1. PF Contest - Win "Conquering the Physics GRE" book! Click Here to Enter
    Dismiss Notice
Dismiss Notice
Join Physics Forums Today!
The friendliest, high quality science and math community on the planet! Everyone who loves science is here!

Linear Algebra (Meaning of Rank)

  1. Jul 15, 2009 #1
    1. The problem statement, all variables and given/known data

    True or False:
    If A is an n x n matrix, then the rank of A equals the number of linearly independent row vectors in A.

    2. Relevant equations


    3. The attempt at a solution

    Okay, I know this is a ridiculously easy question, but I'm wondering if there is a catch to it. My inclination is to say this is true. But wouldn't this be true for ANY matrix? Why does the question limit it to an n x n matrix? Are they just being tricky?
  2. jcsd
  3. Jul 15, 2009 #2


    User Avatar

    Staff: Mentor

    Well, if it were n x m with n not equal to m, then the row rank and column rank would not generally be the same, right?

    Also, if you have more rows than columns, what can you say about the linear independence of the rows...?

    http://en.wikipedia.org/wiki/Rank_(linear_algebra [Broken])

    Last edited by a moderator: May 4, 2017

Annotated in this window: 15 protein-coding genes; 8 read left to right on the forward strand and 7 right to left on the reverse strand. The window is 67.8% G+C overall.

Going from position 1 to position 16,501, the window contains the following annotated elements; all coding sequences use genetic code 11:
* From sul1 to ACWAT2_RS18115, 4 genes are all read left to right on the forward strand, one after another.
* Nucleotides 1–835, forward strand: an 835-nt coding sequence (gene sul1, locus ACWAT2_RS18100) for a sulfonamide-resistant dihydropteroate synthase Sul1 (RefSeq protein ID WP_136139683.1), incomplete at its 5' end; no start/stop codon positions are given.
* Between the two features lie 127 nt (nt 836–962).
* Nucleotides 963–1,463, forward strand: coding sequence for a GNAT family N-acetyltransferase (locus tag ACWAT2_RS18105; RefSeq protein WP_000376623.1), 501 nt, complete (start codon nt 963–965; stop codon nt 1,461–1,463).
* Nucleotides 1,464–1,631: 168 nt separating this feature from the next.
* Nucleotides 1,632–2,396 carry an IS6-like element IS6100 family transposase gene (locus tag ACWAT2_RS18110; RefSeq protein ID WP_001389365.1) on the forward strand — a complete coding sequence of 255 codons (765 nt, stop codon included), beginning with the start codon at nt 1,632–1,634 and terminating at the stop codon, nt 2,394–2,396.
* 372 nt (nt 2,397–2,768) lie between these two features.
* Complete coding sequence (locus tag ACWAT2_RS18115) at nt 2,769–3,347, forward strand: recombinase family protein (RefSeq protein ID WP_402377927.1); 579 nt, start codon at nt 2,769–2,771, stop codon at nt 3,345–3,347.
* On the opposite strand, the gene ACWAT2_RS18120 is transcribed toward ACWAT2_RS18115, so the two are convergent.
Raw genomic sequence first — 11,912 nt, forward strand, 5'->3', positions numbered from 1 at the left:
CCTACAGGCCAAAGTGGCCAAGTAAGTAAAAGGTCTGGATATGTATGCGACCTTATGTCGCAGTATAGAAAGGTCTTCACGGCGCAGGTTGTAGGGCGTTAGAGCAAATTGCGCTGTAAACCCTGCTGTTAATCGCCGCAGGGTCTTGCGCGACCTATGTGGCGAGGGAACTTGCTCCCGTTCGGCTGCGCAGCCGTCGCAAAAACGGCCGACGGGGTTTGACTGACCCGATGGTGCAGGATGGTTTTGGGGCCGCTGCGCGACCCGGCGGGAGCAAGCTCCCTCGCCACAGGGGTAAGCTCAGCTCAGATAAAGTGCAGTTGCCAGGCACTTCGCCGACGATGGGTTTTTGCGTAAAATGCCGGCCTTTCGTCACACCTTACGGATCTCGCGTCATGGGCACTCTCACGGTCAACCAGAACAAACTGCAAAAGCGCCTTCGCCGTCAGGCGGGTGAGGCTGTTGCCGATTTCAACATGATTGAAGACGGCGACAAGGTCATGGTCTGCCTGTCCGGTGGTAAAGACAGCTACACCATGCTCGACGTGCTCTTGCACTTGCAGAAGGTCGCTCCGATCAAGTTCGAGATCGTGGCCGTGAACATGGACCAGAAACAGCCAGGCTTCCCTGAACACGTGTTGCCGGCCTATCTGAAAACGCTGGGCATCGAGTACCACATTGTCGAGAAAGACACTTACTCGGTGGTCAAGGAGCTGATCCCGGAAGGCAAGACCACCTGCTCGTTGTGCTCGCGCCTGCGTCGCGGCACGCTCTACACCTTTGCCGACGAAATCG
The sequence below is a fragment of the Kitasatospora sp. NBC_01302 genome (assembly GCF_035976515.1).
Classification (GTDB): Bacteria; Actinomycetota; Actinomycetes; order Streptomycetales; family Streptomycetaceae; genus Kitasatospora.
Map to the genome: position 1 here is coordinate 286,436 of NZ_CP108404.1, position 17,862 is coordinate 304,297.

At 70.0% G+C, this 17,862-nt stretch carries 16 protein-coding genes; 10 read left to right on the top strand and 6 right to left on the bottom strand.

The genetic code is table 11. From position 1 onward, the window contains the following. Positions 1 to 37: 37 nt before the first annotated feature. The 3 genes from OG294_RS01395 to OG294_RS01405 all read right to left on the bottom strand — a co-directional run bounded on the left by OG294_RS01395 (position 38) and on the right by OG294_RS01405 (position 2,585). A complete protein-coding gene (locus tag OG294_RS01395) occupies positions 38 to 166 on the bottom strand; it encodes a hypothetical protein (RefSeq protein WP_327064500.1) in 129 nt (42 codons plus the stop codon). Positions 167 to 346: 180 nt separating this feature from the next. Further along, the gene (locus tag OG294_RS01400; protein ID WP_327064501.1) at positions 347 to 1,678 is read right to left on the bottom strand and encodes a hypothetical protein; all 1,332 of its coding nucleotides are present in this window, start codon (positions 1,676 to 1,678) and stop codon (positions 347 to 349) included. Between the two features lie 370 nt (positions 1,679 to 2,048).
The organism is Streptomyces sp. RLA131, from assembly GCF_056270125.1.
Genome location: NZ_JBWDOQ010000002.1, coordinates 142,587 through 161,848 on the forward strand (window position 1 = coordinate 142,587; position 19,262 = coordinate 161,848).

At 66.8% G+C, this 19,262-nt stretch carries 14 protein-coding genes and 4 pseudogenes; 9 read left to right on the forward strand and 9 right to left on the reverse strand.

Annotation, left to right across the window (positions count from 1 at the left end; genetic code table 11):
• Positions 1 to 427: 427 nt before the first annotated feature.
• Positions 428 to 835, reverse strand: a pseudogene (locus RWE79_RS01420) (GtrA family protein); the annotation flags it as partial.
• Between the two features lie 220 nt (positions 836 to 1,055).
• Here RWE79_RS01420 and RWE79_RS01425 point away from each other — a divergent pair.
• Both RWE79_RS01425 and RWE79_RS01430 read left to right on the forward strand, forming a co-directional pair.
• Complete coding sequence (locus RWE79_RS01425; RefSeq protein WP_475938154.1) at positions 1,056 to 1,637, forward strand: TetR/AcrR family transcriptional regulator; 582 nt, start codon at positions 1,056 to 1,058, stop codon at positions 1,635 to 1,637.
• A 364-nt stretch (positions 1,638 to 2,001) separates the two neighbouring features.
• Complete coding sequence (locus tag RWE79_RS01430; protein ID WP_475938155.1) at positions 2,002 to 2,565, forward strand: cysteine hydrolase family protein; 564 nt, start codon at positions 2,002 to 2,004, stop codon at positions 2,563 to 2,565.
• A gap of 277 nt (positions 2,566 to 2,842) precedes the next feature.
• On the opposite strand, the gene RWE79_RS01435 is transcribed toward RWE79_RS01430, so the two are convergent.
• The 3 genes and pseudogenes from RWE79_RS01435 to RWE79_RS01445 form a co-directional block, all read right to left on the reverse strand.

4. Jul 15, 2009 #3
    Thanks for your reply. In the wikipedia article that you cited (which I had read before posting this question) it says in the third sentence: "Since the column rank and the row rank are always equal, they are simply called the rank of A". I believe this statement is correct, which disagrees with your first point. Am I missing something?
    Last edited by a moderator: May 4, 2017
  5. Jul 15, 2009 #4


    User Avatar

    Staff: Mentor

    No, that sentence was my point. if n=m, then you use the term "rank" instead of differentiating between rows and columns. I think your original answer is correct, just that it cannot be extended always to cases where n is not equal to m. Hope I'm not just adding confusion here...
  6. Jul 15, 2009 #5
    Okay, that makes perfect sense. Thank you!
Know someone interested in this topic? Share this thread via Reddit, Google+, Twitter, or Facebook